How To: Create Unique, Rustic Window Trim

How To: Create Unique, Rustic Window Trim

This, my friends, is a blank slate. It's also a slightly fuzzy picture (sorry about that) of a very large unfinished window in a room I would one day like to sleep in instead of living in a garage. Ah, wishful thinking. But daydreaming aside, something had to be done with this thing and after a week of painting I was so ready to break out the power tools.

Unless you're in the middle of new construction, I'd venture to say that "window trim" isn't the first thing that comes to mind when you think of design elements of a room. The windows most of us are used to seeing in magazine spreads look like this.

created at: 02/18/2011

White casing, white trim. There's absolutely nothing wrong with this window, which is probably why you don't see much on window trim... why fix what isn't broken?

Except I'm the person that tore three of the four exterior walls off of a perfectly good house and rebuilt them just for the fun of it, so I guess it shouldn't be surprising that I took a look at our windows back when we didn't have any walls and thought, "Hmmm...."

created at: 02/18/2011

Two things you can pretty much count on making me drool: new power tools and exposed beams. Looking at the bare-bones construction of the windows made me think of those ancient cottages made with thick beams and walls of stone.

created at: 02/18/2011

{image source}

I found myself wishing I had a nice thick beam above the window I could leave exposed to add a little rustic touch to the bedroom. As you can see from the exterior, we've got a bit of a cabin-esq feel to the house.

created at: 02/18/2011

Usually the words "I wish" are followed by me making some sort of mess or another, and this was no exception. To create my rustic header and window trim, this is what I used:

created at: 02/18/2011

  • 2x8x10' pine board for header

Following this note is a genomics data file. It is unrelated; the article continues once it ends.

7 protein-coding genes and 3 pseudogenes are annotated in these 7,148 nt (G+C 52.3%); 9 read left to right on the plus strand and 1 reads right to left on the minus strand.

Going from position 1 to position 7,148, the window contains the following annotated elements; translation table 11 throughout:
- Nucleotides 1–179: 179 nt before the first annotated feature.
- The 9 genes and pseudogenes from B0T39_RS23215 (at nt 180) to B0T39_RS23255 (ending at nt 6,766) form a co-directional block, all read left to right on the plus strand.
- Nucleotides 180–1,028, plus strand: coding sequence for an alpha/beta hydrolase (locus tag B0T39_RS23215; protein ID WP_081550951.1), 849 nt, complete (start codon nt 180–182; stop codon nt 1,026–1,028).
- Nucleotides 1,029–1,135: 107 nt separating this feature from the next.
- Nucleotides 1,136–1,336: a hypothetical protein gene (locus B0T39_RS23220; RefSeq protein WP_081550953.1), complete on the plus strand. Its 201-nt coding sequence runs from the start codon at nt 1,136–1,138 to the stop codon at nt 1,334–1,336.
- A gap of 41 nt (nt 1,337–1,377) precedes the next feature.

• 1x4 construction grade pine for the casing around the window
  • 1x3 construction grade pine for the trim between the windows
  •  8 1/2x3" galvanized lag screws and washers to attach header
  • Miter saw for cutting the trim
  • Finish nailer for attaching trim
  • Various tools for distressing 

Here's how it all went down:

Prior to doing the heavy lifting with the header I stained the unfinished window. And I'm not going to lie, this is the first unfinished window I've stained and it took a little courage (read: wine) for me to take the first swipe. The grade of pine they use for windows took the stain fairly well though.

created at: 02/20/2011

Then I started in on the header. To make it look more like an old beam, I used this wood scraper to take off the corners.

created at: 02/20/2011

This isn't super hard, but you either need someone holding the board down, heavy-duty clamps, or eight years of martial arts training so you can use one of your legs as a vise.

created at: 02/20/2011

I also gave it just a few dents with an old hammer.

created at: 02/20/2011

And then it was finished up with some "insect tracks", made with a nail.

created at: 02/20/2011

Then everything was sanded down which served the dual purpose of preping the wood for stain and making the edges looking more time-worn than sharp.

created at: 02/20/2011

I went back and forth as to whether or not to use a wood conditioner before staining this. Pine very often doesn't take dark stains well, and you may end up with splotchy parts. The unfortunate thing about a wood conditioner is that you have a limited time to work with it, and once it dries your wood won't accept additional stain. My master plan for the color is a two step-two stain process... so I tested some spots on the back first to see how this board would do, and then decided to go conditioner-less. I live dangerously. 

created at: 02/20/2011

The first coat is Minwax Early American. Here are how some of the details turned out up close:

created at: 02/20/2011